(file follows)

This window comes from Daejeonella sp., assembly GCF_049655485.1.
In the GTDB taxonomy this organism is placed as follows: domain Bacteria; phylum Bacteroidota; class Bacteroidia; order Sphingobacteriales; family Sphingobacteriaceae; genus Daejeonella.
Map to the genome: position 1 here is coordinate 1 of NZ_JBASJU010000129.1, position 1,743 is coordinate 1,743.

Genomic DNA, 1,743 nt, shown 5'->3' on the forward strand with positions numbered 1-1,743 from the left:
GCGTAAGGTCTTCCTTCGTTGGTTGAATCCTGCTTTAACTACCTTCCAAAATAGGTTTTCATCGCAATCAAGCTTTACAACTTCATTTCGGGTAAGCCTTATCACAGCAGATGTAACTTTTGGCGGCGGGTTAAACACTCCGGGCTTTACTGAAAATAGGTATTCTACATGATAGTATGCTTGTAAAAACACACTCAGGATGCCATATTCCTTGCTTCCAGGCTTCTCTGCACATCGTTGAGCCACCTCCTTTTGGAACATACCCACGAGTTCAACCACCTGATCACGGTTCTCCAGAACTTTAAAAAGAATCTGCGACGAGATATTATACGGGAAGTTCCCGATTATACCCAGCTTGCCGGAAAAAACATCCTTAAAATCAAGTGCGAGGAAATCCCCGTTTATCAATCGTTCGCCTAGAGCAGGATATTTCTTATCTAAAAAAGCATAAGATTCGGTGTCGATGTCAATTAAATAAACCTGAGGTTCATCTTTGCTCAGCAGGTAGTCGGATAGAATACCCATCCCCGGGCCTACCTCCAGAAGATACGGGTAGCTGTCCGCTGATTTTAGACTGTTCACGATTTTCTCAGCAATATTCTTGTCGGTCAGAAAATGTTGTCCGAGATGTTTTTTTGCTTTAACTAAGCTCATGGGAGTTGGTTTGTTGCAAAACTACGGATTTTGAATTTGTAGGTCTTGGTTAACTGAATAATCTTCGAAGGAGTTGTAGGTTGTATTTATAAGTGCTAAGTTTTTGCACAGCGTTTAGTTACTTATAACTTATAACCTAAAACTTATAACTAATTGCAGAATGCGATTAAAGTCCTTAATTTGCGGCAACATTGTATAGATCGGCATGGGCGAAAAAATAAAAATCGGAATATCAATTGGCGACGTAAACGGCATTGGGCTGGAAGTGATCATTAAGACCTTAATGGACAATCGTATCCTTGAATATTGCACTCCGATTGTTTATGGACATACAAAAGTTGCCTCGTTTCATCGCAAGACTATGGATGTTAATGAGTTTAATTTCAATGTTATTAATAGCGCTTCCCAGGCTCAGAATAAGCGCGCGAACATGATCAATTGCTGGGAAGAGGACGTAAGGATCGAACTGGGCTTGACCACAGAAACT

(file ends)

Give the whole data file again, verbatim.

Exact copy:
This window comes from Daejeonella sp., assembly GCF_049655485.1.
In the GTDB taxonomy this organism is placed as follows: domain Bacteria; phylum Bacteroidota; class Bacteroidia; order Sphingobacteriales; family Sphingobacteriaceae; genus Daejeonella.
Map to the genome: position 1 here is coordinate 1 of NZ_JBASJU010000129.1, position 1,743 is coordinate 1,743.

Genomic DNA, 1,743 nt, shown 5'->3' on the forward strand with positions numbered 1-1,743 from the left:
GCGTAAGGTCTTCCTTCGTTGGTTGAATCCTGCTTTAACTACCTTCCAAAATAGGTTTTCATCGCAATCAAGCTTTACAACTTCATTTCGGGTAAGCCTTATCACAGCAGATGTAACTTTTGGCGGCGGGTTAAACACTCCGGGCTTTACTGAAAATAGGTATTCTACATGATAGTATGCTTGTAAAAACACACTCAGGATGCCATATTCCTTGCTTCCAGGCTTCTCTGCACATCGTTGAGCCACCTCCTTTTGGAACATACCCACGAGTTCAACCACCTGATCACGGTTCTCCAGAACTTTAAAAAGAATCTGCGACGAGATATTATACGGGAAGTTCCCGATTATACCCAGCTTGCCGGAAAAAACATCCTTAAAATCAAGTGCGAGGAAATCCCCGTTTATCAATCGTTCGCCTAGAGCAGGATATTTCTTATCTAAAAAAGCATAAGATTCGGTGTCGATGTCAATTAAATAAACCTGAGGTTCATCTTTGCTCAGCAGGTAGTCGGATAGAATACCCATCCCCGGGCCTACCTCCAGAAGATACGGGTAGCTGTCCGCTGATTTTAGACTGTTCACGATTTTCTCAGCAATATTCTTGTCGGTCAGAAAATGTTGTCCGAGATGTTTTTTTGCTTTAACTAAGCTCATGGGAGTTGGTTTGTTGCAAAACTACGGATTTTGAATTTGTAGGTCTTGGTTAACTGAATAATCTTCGAAGGAGTTGTAGGTTGTATTTATAAGTGCTAAGTTTTTGCACAGCGTTTAGTTACTTATAACTTATAACCTAAAACTTATAACTAATTGCAGAATGCGATTAAAGTCCTTAATTTGCGGCAACATTGTATAGATCGGCATGGGCGAAAAAATAAAAATCGGAATATCAATTGGCGACGTAAACGGCATTGGGCTGGAAGTGATCATTAAGACCTTAATGGACAATCGTATCCTTGAATATTGCACTCCGATTGTTTATGGACATACAAAAGTTGCCTCGTTTCATCGCAAGACTATGGATGTTAATGAGTTTAATTTCAATGTTATTAATAGCGCTTCCCAGGCTCAGAATAAGCGCGCGAACATGATCAATTGCTGGGAAGAGGACGTAAGGATCGAACTGGGCTTGACCACAGAAACT